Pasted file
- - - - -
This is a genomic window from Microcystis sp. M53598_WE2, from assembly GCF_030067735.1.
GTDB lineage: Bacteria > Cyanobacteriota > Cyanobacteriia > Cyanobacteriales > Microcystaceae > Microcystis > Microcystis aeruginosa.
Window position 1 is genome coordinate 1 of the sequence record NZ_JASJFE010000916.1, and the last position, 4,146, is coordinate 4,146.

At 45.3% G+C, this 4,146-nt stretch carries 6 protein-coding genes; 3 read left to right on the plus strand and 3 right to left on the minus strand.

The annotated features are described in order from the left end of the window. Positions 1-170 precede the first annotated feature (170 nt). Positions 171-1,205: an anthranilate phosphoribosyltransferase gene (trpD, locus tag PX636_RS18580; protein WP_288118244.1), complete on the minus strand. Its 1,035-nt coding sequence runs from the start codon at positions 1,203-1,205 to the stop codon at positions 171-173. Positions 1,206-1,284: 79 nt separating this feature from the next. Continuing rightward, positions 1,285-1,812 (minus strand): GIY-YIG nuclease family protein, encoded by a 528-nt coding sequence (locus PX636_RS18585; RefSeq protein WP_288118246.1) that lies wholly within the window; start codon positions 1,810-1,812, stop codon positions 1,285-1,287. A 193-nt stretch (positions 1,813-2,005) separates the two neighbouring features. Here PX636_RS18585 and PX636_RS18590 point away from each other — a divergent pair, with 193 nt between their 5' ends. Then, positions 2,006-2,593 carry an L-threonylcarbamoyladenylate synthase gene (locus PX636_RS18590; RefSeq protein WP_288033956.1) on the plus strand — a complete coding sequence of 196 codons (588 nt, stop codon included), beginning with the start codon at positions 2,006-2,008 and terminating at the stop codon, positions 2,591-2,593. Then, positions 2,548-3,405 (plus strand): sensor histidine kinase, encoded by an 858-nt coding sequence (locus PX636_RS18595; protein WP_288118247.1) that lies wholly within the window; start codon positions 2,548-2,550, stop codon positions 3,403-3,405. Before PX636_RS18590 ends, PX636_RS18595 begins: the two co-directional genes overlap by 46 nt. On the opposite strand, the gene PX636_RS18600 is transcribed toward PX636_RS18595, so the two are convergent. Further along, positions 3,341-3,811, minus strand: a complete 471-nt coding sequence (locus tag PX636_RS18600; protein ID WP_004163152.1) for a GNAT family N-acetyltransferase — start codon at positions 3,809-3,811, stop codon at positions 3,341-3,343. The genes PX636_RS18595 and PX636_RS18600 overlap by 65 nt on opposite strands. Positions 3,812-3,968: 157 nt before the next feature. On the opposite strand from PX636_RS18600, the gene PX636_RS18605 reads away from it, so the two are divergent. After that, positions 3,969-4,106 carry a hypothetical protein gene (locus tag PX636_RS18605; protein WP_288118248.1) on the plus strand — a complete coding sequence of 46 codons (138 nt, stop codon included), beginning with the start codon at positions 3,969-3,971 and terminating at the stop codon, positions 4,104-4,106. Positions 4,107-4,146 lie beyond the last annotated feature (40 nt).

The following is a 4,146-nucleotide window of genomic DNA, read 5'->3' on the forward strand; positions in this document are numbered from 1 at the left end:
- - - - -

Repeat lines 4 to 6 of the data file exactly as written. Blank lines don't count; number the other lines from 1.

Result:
At 45.3% G+C, this 4,146-nt stretch carries 6 protein-coding genes; 3 read left to right on the plus strand and 3 right to left on the minus strand.

The annotated features are described in order from the left end of the window. Positions 1-170 precede the first annotated feature (170 nt). Positions 171-1,205: an anthranilate phosphoribosyltransferase gene (trpD, locus tag PX636_RS18580; protein WP_288118244.1), complete on the minus strand. Its 1,035-nt coding sequence runs from the start codon at positions 1,203-1,205 to the stop codon at positions 171-173. Positions 1,206-1,284: 79 nt separating this feature from the next. Continuing rightward, positions 1,285-1,812 (minus strand): GIY-YIG nuclease family protein, encoded by a 528-nt coding sequence (locus PX636_RS18585; RefSeq protein WP_288118246.1) that lies wholly within the window; start codon positions 1,810-1,812, stop codon positions 1,285-1,287. A 193-nt stretch (positions 1,813-2,005) separates the two neighbouring features. Here PX636_RS18585 and PX636_RS18590 point away from each other — a divergent pair, with 193 nt between their 5' ends. Then, positions 2,006-2,593 carry an L-threonylcarbamoyladenylate synthase gene (locus PX636_RS18590; RefSeq protein WP_288033956.1) on the plus strand — a complete coding sequence of 196 codons (588 nt, stop codon included), beginning with the start codon at positions 2,006-2,008 and terminating at the stop codon, positions 2,591-2,593. Then, positions 2,548-3,405 (plus strand): sensor histidine kinase, encoded by an 858-nt coding sequence (locus PX636_RS18595; protein WP_288118247.1) that lies wholly within the window; start codon positions 2,548-2,550, stop codon positions 3,403-3,405. Before PX636_RS18590 ends, PX636_RS18595 begins: the two co-directional genes overlap by 46 nt. On the opposite strand, the gene PX636_RS18600 is transcribed toward PX636_RS18595, so the two are convergent. Further along, positions 3,341-3,811, minus strand: a complete 471-nt coding sequence (locus tag PX636_RS18600; protein ID WP_004163152.1) for a GNAT family N-acetyltransferase — start codon at positions 3,809-3,811, stop codon at positions 3,341-3,343. The genes PX636_RS18595 and PX636_RS18600 overlap by 65 nt on opposite strands. Positions 3,812-3,968: 157 nt before the next feature. On the opposite strand from PX636_RS18600, the gene PX636_RS18605 reads away from it, so the two are divergent. After that, positions 3,969-4,106 carry a hypothetical protein gene (locus tag PX636_RS18605; protein WP_288118248.1) on the plus strand — a complete coding sequence of 46 codons (138 nt, stop codon included), beginning with the start codon at positions 3,969-3,971 and terminating at the stop codon, positions 4,104-4,106. Positions 4,107-4,146 lie beyond the last annotated feature (40 nt).

The following is a 4,146-nucleotide window of genomic DNA, read 5'->3' on the forward strand; positions in this document are numbered from 1 at the left end: